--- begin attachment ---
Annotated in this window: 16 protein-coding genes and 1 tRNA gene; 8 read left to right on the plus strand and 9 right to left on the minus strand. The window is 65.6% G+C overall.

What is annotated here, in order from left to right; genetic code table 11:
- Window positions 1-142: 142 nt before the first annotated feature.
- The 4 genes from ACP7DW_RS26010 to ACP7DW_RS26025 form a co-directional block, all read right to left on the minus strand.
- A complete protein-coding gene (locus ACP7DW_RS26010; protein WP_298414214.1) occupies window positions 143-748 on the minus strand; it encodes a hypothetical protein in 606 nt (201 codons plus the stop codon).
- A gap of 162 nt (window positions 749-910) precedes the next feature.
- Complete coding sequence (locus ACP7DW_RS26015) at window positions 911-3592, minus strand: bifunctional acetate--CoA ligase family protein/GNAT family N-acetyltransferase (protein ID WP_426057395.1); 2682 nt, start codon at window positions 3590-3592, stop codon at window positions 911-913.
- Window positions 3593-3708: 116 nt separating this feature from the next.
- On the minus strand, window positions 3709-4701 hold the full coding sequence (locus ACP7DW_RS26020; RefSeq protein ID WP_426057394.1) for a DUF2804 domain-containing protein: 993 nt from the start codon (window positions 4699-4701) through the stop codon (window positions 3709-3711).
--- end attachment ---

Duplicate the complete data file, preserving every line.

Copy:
Annotated in this window: 16 protein-coding genes and 1 tRNA gene; 8 read left to right on the plus strand and 9 right to left on the minus strand. The window is 65.6% G+C overall.

What is annotated here, in order from left to right; genetic code table 11:
- Window positions 1-142: 142 nt before the first annotated feature.
- The 4 genes from ACP7DW_RS26010 to ACP7DW_RS26025 form a co-directional block, all read right to left on the minus strand.
- A complete protein-coding gene (locus ACP7DW_RS26010; protein WP_298414214.1) occupies window positions 143-748 on the minus strand; it encodes a hypothetical protein in 606 nt (201 codons plus the stop codon).
- A gap of 162 nt (window positions 749-910) precedes the next feature.
- Complete coding sequence (locus ACP7DW_RS26015) at window positions 911-3592, minus strand: bifunctional acetate--CoA ligase family protein/GNAT family N-acetyltransferase (protein ID WP_426057395.1); 2682 nt, start codon at window positions 3590-3592, stop codon at window positions 911-913.
- Window positions 3593-3708: 116 nt separating this feature from the next.
- On the minus strand, window positions 3709-4701 hold the full coding sequence (locus ACP7DW_RS26020; RefSeq protein ID WP_426057394.1) for a DUF2804 domain-containing protein: 993 nt from the start codon (window positions 4699-4701) through the stop codon (window positions 3709-3711).